Pinworms - leaf-tailed gecko parasites

Microscope image of pinworm eggs. Source: Wikipedia


  • runny stool/diarrhea
  • reduced appetite
  • lethargy
  • weight loss


Like mites, intestinal parasites are common in wild-caught (WC) geckos, although they can affect captive bred (CB) individuals as well.

Because leaf-tailed geckos are sensitive to handling and easily stressed out, owners should wait until the gecko is well acclimated to its new home, or the stress of treating for parasites may kill it. Usually this takes 1-2 months, depending on the individual.

When the gecko is ready, collect a fresh poo sample from the gecko in question and bring it to your vet for analysis within 24 hours. If a parasite infestation is detected, the vet will prescribe some dewormer paste to administer orally.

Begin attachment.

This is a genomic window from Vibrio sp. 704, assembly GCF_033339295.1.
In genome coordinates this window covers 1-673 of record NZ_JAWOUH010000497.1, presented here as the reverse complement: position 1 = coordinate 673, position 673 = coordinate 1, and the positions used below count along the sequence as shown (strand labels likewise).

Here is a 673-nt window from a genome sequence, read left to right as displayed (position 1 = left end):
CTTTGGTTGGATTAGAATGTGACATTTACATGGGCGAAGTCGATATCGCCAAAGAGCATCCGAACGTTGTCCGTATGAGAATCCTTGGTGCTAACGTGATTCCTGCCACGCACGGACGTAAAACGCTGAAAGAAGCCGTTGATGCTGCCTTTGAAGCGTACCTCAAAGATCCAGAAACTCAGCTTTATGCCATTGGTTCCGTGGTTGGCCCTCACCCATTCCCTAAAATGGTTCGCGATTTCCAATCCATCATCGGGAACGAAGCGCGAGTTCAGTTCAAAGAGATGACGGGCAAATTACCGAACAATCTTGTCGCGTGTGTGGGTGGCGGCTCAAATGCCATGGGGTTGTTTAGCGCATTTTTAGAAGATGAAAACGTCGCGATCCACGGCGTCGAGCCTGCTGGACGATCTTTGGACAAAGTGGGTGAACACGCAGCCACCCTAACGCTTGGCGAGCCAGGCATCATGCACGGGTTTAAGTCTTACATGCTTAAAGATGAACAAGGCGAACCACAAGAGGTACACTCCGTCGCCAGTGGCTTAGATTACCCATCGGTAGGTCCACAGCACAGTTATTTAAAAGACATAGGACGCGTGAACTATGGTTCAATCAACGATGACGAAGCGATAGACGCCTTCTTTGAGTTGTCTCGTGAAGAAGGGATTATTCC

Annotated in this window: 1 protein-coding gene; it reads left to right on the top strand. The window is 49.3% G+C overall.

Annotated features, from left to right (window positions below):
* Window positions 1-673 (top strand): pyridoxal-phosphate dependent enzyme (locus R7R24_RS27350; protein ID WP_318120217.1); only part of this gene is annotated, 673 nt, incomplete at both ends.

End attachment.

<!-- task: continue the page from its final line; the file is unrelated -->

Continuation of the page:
Of course, sticking a syringe into a leaf-tailed gecko’s mouth is easier said than done. Use a freshly-washed credit card to gently pry the gecko’s mouth open (the gecko will NOT like this) and quickly follow with the syringe. It might take a few tries, especially if this is your first time.

After you have finished all of the dewormer, do a full replacement of the substrate and disinfect all terrarium accessories to help prevent reinfection.

Other leaf-tailed gecko health topics: